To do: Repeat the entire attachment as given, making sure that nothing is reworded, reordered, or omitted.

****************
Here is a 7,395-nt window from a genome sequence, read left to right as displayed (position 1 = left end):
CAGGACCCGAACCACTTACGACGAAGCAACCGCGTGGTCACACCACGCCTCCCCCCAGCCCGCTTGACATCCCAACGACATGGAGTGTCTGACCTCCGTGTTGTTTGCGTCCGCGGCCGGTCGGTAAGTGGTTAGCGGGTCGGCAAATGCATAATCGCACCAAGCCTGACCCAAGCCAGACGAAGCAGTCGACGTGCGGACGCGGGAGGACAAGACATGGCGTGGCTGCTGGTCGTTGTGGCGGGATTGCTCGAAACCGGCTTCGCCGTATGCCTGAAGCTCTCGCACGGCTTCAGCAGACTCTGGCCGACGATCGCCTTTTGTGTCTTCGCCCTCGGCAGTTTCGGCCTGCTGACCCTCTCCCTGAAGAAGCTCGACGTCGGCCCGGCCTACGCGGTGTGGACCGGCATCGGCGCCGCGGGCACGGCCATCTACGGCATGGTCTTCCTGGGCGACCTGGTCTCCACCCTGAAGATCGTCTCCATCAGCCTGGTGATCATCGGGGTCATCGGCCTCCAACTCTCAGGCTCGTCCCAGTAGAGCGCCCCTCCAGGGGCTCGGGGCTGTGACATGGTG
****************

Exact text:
Here is a 7,395-nt window from a genome sequence, read left to right as displayed (position 1 = left end):
CAGGACCCGAACCACTTACGACGAAGCAACCGCGTGGTCACACCACGCCTCCCCCCAGCCCGCTTGACATCCCAACGACATGGAGTGTCTGACCTCCGTGTTGTTTGCGTCCGCGGCCGGTCGGTAAGTGGTTAGCGGGTCGGCAAATGCATAATCGCACCAAGCCTGACCCAAGCCAGACGAAGCAGTCGACGTGCGGACGCGGGAGGACAAGACATGGCGTGGCTGCTGGTCGTTGTGGCGGGATTGCTCGAAACCGGCTTCGCCGTATGCCTGAAGCTCTCGCACGGCTTCAGCAGACTCTGGCCGACGATCGCCTTTTGTGTCTTCGCCCTCGGCAGTTTCGGCCTGCTGACCCTCTCCCTGAAGAAGCTCGACGTCGGCCCGGCCTACGCGGTGTGGACCGGCATCGGCGCCGCGGGCACGGCCATCTACGGCATGGTCTTCCTGGGCGACCTGGTCTCCACCCTGAAGATCGTCTCCATCAGCCTGGTGATCATCGGGGTCATCGGCCTCCAACTCTCAGGCTCGTCCCAGTAGAGCGCCCCTCCAGGGGCTCGGGGCTGTGACATGGTG